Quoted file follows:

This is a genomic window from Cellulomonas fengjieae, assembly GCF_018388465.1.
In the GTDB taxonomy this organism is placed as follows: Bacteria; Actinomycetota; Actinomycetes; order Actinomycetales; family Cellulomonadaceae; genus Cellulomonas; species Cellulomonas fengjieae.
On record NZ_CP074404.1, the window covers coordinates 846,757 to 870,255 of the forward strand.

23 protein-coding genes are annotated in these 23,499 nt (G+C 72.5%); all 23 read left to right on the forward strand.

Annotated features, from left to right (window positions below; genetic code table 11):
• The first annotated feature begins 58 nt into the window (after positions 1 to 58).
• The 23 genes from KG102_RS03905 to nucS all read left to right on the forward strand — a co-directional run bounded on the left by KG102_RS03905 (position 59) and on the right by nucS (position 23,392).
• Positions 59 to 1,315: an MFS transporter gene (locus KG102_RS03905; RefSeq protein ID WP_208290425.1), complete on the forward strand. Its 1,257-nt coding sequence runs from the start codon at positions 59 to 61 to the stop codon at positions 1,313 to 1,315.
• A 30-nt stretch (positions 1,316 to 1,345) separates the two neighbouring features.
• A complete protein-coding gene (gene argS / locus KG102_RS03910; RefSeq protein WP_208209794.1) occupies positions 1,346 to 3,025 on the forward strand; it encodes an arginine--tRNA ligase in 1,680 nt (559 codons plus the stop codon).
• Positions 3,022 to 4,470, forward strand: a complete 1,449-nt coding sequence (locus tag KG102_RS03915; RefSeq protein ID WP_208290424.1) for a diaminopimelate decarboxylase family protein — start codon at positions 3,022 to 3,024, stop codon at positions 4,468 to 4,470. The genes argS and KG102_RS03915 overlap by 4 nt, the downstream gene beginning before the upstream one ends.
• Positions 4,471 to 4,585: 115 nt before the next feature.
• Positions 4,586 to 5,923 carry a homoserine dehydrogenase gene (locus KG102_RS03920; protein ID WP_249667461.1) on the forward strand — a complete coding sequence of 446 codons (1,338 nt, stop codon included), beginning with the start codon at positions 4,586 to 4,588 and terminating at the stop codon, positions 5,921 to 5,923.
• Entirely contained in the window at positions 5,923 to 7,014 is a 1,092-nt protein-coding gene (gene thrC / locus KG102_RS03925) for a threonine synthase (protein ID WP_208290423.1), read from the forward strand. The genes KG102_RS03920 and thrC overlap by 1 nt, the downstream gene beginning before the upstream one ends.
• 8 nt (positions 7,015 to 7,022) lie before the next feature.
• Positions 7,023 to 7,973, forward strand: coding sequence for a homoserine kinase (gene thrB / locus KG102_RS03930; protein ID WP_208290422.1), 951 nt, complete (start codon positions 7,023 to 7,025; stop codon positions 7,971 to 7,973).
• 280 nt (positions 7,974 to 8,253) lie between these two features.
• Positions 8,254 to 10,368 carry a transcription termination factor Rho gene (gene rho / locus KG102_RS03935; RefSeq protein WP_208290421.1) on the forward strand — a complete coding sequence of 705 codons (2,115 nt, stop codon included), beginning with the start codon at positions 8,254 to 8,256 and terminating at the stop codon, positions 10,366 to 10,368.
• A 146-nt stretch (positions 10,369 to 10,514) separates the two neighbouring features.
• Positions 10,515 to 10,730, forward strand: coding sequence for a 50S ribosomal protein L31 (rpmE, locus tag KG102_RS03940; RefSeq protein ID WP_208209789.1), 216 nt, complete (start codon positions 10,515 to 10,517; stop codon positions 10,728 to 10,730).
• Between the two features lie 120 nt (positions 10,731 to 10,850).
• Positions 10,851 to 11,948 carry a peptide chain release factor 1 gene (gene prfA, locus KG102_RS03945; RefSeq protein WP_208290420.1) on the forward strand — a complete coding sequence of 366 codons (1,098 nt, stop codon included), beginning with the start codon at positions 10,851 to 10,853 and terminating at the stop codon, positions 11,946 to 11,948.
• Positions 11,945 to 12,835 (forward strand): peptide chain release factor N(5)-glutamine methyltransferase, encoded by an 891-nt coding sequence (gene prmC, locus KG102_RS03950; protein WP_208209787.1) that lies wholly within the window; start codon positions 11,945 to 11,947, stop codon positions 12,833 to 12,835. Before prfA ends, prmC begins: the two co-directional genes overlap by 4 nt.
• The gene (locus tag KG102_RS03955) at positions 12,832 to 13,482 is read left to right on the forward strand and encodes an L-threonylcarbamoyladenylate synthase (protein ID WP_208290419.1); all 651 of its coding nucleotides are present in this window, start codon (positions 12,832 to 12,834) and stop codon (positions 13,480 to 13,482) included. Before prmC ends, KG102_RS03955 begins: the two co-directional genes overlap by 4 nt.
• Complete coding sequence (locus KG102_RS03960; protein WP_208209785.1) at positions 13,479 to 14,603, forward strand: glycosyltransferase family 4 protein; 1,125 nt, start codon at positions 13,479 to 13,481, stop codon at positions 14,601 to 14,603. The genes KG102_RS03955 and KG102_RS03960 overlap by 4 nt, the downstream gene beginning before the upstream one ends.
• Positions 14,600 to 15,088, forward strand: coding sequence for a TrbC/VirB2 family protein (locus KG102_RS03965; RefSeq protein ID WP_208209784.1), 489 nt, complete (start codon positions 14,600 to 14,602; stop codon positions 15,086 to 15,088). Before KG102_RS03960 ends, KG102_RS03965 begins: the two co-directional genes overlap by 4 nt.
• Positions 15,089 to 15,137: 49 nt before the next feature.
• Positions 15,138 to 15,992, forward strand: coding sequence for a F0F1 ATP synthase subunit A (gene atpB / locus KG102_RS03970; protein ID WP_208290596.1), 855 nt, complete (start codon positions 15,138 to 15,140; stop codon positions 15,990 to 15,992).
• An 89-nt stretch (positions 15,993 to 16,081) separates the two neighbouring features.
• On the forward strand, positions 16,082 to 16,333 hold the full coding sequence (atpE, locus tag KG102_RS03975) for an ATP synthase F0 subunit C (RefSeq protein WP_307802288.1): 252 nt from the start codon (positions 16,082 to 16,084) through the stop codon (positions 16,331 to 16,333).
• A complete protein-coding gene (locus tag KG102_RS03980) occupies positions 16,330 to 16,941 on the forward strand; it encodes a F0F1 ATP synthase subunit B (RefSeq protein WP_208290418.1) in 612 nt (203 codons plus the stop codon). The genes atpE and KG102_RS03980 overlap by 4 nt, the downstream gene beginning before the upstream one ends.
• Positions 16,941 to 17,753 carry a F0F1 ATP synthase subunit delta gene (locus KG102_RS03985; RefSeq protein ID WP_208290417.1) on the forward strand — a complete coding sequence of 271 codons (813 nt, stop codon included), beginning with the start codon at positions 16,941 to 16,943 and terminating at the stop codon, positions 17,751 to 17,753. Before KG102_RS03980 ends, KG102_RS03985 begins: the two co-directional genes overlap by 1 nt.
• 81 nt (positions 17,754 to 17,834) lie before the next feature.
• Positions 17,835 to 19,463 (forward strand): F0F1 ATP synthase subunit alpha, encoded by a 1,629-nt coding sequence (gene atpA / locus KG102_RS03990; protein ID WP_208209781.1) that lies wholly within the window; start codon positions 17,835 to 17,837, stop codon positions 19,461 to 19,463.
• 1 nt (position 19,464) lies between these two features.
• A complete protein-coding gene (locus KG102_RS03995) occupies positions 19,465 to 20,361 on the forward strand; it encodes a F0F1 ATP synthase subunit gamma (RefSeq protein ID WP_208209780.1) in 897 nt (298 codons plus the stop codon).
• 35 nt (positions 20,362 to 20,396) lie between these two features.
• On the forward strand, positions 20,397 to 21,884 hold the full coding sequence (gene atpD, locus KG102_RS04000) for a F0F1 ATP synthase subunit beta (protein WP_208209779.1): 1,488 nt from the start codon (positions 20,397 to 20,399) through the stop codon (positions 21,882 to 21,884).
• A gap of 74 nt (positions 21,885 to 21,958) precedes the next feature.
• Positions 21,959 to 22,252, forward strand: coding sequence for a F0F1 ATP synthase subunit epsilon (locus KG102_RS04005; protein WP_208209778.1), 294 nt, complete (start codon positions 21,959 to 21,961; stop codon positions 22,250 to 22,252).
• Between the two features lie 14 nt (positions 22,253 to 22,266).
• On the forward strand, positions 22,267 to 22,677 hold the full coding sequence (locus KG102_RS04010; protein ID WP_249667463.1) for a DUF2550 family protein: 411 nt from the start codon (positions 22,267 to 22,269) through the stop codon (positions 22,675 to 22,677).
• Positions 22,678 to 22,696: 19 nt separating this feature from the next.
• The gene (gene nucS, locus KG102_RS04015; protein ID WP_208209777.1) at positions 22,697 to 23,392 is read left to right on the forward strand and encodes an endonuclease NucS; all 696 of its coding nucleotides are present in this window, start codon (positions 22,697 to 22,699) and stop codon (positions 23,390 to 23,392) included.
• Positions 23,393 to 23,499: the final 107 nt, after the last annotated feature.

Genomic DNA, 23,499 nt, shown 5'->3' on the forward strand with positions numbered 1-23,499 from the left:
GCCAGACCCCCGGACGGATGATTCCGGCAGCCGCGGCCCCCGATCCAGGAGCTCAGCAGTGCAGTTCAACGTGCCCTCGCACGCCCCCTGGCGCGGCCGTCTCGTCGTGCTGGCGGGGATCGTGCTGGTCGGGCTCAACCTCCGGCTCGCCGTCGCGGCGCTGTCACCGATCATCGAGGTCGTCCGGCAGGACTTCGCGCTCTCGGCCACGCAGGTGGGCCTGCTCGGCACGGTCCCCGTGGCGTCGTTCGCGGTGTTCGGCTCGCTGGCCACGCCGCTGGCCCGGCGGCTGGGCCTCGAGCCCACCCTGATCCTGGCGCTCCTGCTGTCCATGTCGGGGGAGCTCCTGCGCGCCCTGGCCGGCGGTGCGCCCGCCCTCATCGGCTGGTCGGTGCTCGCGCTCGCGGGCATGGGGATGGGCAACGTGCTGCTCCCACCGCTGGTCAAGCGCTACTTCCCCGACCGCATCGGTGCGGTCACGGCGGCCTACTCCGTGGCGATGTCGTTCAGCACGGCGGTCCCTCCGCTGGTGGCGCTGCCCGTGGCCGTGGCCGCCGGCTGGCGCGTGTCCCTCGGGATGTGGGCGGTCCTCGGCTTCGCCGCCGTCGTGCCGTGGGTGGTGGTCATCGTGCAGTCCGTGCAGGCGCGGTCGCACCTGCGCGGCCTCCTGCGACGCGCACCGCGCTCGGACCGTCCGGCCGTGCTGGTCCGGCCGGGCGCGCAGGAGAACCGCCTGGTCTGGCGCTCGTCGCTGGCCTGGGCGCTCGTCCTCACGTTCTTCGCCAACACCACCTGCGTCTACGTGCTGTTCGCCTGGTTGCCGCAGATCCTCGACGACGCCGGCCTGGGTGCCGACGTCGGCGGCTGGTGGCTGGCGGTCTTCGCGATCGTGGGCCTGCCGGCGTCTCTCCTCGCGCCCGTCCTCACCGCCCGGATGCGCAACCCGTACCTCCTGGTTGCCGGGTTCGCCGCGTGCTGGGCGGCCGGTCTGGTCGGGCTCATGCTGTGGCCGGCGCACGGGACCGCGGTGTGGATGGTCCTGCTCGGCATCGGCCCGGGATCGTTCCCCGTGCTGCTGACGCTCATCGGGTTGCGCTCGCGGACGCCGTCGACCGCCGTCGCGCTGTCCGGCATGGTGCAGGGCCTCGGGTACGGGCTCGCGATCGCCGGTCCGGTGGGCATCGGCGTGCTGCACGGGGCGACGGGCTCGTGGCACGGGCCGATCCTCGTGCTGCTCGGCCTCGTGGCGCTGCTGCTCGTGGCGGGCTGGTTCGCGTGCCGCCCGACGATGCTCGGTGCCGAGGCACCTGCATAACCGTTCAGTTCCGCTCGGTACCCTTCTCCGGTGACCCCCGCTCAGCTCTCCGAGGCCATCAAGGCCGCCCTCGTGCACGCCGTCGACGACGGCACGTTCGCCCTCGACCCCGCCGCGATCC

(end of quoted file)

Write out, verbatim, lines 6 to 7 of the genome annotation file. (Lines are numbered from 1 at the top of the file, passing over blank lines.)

• The first annotated feature begins 58 nt into the window (after positions 1 to 58).
• The 23 genes from KG102_RS03905 to nucS all read left to right on the forward strand — a co-directional run bounded on the left by KG102_RS03905 (position 59) and on the right by nucS (position 23,392).